City’s sale of land on West Main Street on hold 

Charlottesville will likely not collect nearly $120,000 in revenue for the sale of a small sliver of land on a busy thoroughfare. 

In August, a majority of City Council indicated they would be willing to sell a small rectangular property that Charlottesville owns in the 600 block of West Main Street.  

A public hearing was  held and no one spoke and a resolution to sell the property for $119,108 the 0.0263 acre sliver moved on to second reading. 

Deputy City Manager Sam Sanders said there are no plans to bring a resolution to sell this land back for a second reading (Credit: Sean Tubbs)

However, comments from some in the community prompted City Manager Sam Sanders to remove the item from the consent agenda for Tuesday’s Council meeting and he explained his reasons.  

“One to give staff additional time to reconsider what particular actions were taken in order for them to reach the conclusion to recommend the potential sale in the first place,” Sanders said. “In addition to that, there [are] ongoing conversations with the property owner.” 

That property owner is Main Street LLC, an entity that traces back to San Francisco-based developer Allan Cadegene who developed many properties along West Main Street with his late partner Gabe Silverman.  

Former Charlottesville Mayor Kay Slaughter spoke at the community matters portion of the meeting to urge Council to vote no on any proposal to sell the land. 

“I ask the city retain public ownership, improve and maintain the Starr Hill green space by planting additional trees to cool and beautify the area,” Slaughter said. 

Slaughter said the city should not sell land without robust public input and outreach. 

“Here the public interest is in demand for additional shade trees along a busy street in a historic already designated as a tree desert,” Slaughter said.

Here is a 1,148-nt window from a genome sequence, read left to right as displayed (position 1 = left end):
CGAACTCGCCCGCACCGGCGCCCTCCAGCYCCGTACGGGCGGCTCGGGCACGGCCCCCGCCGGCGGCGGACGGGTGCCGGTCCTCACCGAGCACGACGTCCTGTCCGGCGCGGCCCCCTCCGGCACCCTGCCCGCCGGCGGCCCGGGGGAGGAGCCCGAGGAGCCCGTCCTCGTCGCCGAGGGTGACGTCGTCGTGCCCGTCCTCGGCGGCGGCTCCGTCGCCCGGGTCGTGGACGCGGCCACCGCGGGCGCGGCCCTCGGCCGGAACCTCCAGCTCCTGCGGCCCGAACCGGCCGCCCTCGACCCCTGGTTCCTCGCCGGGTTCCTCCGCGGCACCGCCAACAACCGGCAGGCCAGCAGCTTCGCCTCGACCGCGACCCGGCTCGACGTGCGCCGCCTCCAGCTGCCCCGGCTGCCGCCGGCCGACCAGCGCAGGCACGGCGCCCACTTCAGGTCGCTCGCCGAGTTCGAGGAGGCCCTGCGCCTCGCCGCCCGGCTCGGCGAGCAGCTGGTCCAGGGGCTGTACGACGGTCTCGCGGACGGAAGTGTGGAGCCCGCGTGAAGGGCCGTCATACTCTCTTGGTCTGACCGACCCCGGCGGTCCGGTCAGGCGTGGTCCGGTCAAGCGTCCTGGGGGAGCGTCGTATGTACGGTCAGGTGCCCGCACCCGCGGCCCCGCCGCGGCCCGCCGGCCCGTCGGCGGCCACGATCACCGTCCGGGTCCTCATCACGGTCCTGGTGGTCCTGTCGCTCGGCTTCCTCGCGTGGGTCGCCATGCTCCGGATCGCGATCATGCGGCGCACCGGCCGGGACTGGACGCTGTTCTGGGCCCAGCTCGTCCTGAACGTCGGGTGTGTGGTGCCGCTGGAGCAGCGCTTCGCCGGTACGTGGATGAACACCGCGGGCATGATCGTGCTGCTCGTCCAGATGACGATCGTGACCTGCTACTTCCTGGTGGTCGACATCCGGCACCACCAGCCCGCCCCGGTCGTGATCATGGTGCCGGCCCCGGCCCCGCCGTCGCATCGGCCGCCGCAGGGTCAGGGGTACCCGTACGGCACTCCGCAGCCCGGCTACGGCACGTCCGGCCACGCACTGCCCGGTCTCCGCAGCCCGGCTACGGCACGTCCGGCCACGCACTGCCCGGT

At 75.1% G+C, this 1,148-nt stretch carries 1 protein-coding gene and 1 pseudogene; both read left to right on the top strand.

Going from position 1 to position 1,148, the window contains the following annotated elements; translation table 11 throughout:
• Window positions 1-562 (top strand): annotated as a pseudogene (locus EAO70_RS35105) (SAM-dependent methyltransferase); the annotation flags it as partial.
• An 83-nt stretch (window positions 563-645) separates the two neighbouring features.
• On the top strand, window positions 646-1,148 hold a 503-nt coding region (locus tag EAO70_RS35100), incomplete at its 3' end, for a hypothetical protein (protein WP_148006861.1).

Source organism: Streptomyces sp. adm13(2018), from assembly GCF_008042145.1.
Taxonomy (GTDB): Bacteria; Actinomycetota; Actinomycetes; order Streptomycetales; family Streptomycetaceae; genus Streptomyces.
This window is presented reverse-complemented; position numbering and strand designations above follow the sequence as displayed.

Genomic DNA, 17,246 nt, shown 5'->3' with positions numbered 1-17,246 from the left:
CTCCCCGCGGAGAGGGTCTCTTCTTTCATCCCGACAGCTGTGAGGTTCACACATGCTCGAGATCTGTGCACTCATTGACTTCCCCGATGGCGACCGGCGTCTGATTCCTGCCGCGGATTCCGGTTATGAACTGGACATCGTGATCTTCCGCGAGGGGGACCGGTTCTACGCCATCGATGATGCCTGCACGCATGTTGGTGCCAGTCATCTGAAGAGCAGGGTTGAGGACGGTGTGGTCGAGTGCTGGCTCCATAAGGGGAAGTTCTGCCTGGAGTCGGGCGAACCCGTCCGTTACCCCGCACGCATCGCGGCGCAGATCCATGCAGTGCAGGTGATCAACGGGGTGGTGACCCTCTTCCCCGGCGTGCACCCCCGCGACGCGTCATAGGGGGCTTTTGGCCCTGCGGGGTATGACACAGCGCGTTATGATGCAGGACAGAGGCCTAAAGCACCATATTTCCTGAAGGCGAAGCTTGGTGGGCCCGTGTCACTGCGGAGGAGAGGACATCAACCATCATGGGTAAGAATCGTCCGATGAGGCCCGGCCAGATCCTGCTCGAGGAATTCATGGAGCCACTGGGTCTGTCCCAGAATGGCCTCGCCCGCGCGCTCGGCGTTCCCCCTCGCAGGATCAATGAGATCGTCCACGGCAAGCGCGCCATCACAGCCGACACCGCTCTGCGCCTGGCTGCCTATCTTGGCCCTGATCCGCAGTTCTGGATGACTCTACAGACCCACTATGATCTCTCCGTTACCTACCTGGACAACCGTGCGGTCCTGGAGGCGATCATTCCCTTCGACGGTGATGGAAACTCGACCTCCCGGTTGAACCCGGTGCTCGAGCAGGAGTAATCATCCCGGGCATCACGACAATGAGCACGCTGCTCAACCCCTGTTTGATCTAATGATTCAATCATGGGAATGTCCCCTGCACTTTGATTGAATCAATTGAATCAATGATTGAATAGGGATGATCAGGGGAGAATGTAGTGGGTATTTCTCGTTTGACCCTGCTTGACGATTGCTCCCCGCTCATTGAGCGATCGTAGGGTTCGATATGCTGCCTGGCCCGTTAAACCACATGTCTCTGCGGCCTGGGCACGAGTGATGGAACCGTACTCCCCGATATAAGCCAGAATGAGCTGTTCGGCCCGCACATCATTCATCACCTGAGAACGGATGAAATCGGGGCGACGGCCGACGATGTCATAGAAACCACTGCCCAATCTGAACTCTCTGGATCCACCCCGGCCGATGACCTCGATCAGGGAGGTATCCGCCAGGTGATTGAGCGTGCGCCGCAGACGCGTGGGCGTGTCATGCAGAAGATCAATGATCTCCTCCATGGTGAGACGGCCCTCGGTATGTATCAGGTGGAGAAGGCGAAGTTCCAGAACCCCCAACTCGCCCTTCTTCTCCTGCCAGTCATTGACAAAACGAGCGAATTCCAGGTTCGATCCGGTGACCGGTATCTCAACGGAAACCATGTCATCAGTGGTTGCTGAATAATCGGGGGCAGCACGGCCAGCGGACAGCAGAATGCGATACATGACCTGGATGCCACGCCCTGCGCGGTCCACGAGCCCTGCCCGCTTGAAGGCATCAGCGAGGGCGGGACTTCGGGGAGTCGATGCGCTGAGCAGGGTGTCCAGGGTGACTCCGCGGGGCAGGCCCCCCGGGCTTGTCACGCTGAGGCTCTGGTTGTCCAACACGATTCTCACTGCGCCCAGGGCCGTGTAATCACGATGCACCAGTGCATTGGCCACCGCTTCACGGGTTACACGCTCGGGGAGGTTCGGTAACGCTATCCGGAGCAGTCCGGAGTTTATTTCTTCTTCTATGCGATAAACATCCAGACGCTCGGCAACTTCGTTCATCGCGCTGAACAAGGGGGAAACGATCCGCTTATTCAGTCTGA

One nearby Starr Hill resident urged the city to program the space.

“Plant some trees there,” said Pat Edwards. “Put a bench there so that what when my dog walks me and I’m worn out, I can sit.” 

Sanders said the city has been negotiating with Main Street West LLC about other solutions to satisfy what they had wanted to do, but did not give further details. He said the city will hang on to the land for now.

“The intention is that we will continue to look at it internally,” Sanders said. “If there is a reason to bring [the resolution] back we will bring it back but at this moment we will consider the matter not for sale until something changes.” 

There is no longer any sort of a master plan for how infrastructure on West Main Street should be built. Last June, City Council canceled all four phases of a West Main Streetscape that had been in the works since 2013. (read the story)

Before you go: The time to write and research of this article is covered by paid subscribers to Charlottesville Community Engagement. In fact, this particular story comes from the September 7, 2023 edition of the program. It was updated with new information before being posted here. To ensure this work can be sustained, please consider becoming a paid subscriber or contributing monthly through Patreon.

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